So what does this mean to the potential for a shortage call on the Colorado River?
First, some background. The management of the Colorado River is accomplished through the delicate act of balancing the Law of the River with available reservoir storage and actual runoff. Up until 2000–2002 there had always been adequate supply to meet the demand in both the Upper and Lower Colorado River basins. In fact in most years there was more water available then needed and extra water (surplus) was available to the states and water users. In 2001 the Secretary of the Interior, Bruce Babbitt, signed guidelines on how the three lower basin states could use surplus Colorado River water. How quickly times changed.
In 2002, without any fanfare or marching bands, Colorado System Demand surpassed available water supply. In 2002 the basin states realized that shortages in the future were possible. They also realized that with normal levels of inflow and release a structural deficit of over a million acre feet per year would continue to drive the reservoir elevations down. These facts prompted the basin states, at the urging of Secretary of Interior, to establish criteria for avoiding a shortage call — the result was the 2007 Shortage Criteria. Renegotiation on the 2007 Shortage Criteria are due to begin in 2020.
The 2007 Shortage Criteria set the elevations where action is required in both reservoirs Powell and Mead. The basin states and Reclamation developed a formula and set of decision points for when, the quantity, and how water would be moved from Lake Powell to Lake Mead.
1,075′ and its implications
There are three Lake Mead elevation trigger points (1,075, 1,050 and 1,025 feet) with the 1025 ft. elevation requiring mandatory consultation to identify and implement additional actions to keep Lake Mead functioning. As Lake Mead continues to fall more severe restrictions are implemented for the Lower Basin states and Mexico. The first of these elevation trigger points is when Lake Mead hits elevation 1,075 ft or lower on January 1st. Passing 1,075 on January 1 opens the door for the federal government to exert more control over management of the Lower Colorado River. Something the states do not want to have happen.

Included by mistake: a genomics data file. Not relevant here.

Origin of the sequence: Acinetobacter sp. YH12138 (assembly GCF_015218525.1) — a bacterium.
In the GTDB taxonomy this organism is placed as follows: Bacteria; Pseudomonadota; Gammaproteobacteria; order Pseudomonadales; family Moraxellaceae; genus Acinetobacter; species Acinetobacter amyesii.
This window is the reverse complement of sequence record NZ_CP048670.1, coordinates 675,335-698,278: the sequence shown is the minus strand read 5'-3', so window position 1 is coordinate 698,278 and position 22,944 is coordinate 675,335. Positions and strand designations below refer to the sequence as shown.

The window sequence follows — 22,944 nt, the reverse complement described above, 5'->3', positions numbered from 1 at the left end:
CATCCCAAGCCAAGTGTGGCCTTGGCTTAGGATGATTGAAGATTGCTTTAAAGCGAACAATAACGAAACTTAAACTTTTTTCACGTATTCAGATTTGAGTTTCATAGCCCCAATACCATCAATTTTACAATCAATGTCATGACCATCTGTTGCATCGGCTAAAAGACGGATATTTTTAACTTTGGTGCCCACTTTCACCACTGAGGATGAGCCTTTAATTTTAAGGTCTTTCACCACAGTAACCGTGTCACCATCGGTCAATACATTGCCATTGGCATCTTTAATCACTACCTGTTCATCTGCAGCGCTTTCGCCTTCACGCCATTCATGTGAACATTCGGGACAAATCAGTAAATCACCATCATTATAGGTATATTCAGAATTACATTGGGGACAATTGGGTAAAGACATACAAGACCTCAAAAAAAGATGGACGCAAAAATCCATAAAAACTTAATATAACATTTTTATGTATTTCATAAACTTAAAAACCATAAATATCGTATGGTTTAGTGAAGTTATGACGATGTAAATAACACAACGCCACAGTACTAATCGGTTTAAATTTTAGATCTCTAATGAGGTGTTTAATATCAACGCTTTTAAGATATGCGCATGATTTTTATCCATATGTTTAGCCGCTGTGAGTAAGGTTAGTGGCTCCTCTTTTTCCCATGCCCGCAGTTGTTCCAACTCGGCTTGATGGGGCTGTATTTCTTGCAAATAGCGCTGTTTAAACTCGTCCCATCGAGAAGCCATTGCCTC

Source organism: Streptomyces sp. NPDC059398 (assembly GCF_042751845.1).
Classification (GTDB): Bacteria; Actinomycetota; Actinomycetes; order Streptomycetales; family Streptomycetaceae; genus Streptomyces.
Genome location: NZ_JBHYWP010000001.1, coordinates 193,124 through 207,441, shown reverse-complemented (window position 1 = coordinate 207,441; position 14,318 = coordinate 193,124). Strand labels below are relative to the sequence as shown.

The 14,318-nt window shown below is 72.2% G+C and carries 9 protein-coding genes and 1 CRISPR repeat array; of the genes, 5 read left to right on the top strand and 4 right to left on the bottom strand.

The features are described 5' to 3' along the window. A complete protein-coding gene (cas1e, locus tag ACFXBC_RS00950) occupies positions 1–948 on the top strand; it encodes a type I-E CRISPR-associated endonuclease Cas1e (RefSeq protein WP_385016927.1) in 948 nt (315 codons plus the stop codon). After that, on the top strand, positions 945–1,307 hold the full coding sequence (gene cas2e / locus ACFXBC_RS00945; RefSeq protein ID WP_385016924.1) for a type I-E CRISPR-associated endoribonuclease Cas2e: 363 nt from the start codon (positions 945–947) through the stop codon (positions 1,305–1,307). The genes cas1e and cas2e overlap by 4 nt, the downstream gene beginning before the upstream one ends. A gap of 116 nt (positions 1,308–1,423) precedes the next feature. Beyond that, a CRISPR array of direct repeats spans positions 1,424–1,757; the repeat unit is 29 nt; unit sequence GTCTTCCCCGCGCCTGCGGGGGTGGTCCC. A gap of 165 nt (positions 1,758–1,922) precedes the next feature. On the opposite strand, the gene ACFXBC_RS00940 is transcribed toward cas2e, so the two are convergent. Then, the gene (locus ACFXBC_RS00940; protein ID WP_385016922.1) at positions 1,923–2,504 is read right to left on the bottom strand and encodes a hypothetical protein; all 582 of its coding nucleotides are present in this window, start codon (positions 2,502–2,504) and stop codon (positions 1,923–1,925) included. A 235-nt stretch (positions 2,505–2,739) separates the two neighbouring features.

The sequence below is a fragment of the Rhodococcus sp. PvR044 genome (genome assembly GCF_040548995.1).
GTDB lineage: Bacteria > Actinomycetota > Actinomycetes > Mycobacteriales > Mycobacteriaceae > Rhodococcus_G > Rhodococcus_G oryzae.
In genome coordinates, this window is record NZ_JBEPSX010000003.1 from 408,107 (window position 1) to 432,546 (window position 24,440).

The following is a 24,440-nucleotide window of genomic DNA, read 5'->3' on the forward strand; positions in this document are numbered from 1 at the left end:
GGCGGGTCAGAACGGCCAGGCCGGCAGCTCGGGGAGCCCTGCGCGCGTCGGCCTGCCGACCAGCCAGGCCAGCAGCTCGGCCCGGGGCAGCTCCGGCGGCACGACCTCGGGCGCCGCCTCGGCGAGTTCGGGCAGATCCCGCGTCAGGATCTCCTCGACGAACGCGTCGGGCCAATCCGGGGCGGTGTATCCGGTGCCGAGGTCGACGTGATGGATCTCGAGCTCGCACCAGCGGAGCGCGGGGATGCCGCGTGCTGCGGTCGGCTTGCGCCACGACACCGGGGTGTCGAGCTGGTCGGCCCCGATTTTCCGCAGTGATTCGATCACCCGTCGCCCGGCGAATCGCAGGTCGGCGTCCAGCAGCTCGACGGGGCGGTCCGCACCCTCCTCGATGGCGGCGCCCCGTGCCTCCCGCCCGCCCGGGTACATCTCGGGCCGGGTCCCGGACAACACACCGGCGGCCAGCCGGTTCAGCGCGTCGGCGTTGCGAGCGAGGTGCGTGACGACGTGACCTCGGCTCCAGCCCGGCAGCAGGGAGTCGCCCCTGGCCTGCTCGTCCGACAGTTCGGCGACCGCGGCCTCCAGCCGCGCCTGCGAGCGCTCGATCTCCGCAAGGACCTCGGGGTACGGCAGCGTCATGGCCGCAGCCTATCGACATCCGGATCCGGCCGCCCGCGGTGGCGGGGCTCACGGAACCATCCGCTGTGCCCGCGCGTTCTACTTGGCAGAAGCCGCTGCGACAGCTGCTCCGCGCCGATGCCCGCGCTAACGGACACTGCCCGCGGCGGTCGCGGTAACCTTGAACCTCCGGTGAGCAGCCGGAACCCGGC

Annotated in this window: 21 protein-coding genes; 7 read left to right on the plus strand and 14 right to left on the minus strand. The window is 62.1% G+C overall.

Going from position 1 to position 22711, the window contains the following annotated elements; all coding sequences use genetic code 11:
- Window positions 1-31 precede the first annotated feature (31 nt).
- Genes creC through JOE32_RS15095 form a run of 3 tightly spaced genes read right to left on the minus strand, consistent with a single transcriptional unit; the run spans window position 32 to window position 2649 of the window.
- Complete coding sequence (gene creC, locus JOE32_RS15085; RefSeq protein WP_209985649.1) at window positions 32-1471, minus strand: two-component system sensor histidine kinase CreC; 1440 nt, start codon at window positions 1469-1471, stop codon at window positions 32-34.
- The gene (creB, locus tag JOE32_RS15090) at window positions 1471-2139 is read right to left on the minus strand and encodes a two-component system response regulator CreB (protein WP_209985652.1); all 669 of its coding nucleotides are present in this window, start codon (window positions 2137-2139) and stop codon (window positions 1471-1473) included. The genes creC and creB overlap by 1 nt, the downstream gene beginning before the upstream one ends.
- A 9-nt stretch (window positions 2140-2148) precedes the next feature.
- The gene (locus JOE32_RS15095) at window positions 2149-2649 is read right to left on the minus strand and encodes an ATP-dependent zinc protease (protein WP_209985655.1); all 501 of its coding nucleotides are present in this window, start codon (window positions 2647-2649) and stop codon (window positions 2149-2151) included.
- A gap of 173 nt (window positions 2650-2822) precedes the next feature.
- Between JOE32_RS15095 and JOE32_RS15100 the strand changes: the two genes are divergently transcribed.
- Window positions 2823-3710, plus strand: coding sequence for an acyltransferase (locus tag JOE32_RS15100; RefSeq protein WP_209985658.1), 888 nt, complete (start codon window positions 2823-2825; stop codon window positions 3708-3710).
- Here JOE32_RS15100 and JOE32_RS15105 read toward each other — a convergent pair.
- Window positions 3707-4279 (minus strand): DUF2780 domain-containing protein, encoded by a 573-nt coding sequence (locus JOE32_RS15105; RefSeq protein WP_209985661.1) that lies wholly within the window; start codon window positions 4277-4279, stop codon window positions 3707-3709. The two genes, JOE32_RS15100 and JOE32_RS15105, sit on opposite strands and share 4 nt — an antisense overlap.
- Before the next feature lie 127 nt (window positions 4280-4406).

In order to avoid the issues of federal direction of Colorado River management the seven states have been working to develop Drought Contingency Plans to supplement the 2007 Shortage Criteria. The intent of the Drought Contingency Plans is to avert shortage declarations and to voluntarily share any cuts in water releases from Lake Mead. The problem is that while some additional water can be squeezed from conservation and efficiency, the large volumes of water needed to make up for the continual decline in supply simply are not readily available. What is required is a rethinking of how we live with the available water supply in the Colorado River Basin.
A behind-the-scenes look at what it takes to keep the water flowing 24/7/365.